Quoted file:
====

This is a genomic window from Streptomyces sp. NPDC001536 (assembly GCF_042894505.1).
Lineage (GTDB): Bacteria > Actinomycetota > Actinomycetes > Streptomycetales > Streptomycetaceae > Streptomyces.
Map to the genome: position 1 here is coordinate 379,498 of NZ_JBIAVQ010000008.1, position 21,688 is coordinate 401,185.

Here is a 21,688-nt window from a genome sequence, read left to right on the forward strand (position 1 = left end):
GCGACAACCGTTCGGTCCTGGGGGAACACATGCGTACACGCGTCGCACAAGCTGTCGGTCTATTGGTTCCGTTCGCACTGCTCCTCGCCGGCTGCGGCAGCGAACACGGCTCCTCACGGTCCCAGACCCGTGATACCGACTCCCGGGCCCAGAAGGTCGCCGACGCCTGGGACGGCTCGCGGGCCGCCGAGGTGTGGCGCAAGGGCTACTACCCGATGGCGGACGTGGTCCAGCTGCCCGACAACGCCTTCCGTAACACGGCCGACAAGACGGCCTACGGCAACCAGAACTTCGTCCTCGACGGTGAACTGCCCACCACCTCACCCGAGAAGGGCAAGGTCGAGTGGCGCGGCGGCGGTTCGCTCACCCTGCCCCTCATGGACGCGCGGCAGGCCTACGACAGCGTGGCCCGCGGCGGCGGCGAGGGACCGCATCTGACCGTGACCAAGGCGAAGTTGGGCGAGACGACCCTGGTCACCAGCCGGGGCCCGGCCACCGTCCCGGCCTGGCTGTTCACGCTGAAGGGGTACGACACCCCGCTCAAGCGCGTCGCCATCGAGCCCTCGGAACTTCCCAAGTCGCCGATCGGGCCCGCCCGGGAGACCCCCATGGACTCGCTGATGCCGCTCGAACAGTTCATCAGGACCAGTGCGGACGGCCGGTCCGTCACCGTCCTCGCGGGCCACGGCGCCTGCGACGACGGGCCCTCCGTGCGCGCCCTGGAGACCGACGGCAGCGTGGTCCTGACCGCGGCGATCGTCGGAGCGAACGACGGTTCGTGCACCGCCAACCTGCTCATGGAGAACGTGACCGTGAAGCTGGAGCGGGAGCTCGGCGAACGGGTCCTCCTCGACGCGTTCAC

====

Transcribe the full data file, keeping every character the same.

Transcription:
This is a genomic window from Streptomyces sp. NPDC001536 (assembly GCF_042894505.1).
Lineage (GTDB): Bacteria > Actinomycetota > Actinomycetes > Streptomycetales > Streptomycetaceae > Streptomyces.
Map to the genome: position 1 here is coordinate 379,498 of NZ_JBIAVQ010000008.1, position 21,688 is coordinate 401,185.

Here is a 21,688-nt window from a genome sequence, read left to right on the forward strand (position 1 = left end):
GCGACAACCGTTCGGTCCTGGGGGAACACATGCGTACACGCGTCGCACAAGCTGTCGGTCTATTGGTTCCGTTCGCACTGCTCCTCGCCGGCTGCGGCAGCGAACACGGCTCCTCACGGTCCCAGACCCGTGATACCGACTCCCGGGCCCAGAAGGTCGCCGACGCCTGGGACGGCTCGCGGGCCGCCGAGGTGTGGCGCAAGGGCTACTACCCGATGGCGGACGTGGTCCAGCTGCCCGACAACGCCTTCCGTAACACGGCCGACAAGACGGCCTACGGCAACCAGAACTTCGTCCTCGACGGTGAACTGCCCACCACCTCACCCGAGAAGGGCAAGGTCGAGTGGCGCGGCGGCGGTTCGCTCACCCTGCCCCTCATGGACGCGCGGCAGGCCTACGACAGCGTGGCCCGCGGCGGCGGCGAGGGACCGCATCTGACCGTGACCAAGGCGAAGTTGGGCGAGACGACCCTGGTCACCAGCCGGGGCCCGGCCACCGTCCCGGCCTGGCTGTTCACGCTGAAGGGGTACGACACCCCGCTCAAGCGCGTCGCCATCGAGCCCTCGGAACTTCCCAAGTCGCCGATCGGGCCCGCCCGGGAGACCCCCATGGACTCGCTGATGCCGCTCGAACAGTTCATCAGGACCAGTGCGGACGGCCGGTCCGTCACCGTCCTCGCGGGCCACGGCGCCTGCGACGACGGGCCCTCCGTGCGCGCCCTGGAGACCGACGGCAGCGTGGTCCTGACCGCGGCGATCGTCGGAGCGAACGACGGTTCGTGCACCGCCAACCTGCTCATGGAGAACGTGACCGTGAAGCTGGAGCGGGAGCTCGGCGAACGGGTCCTCCTCGACGCGTTCAC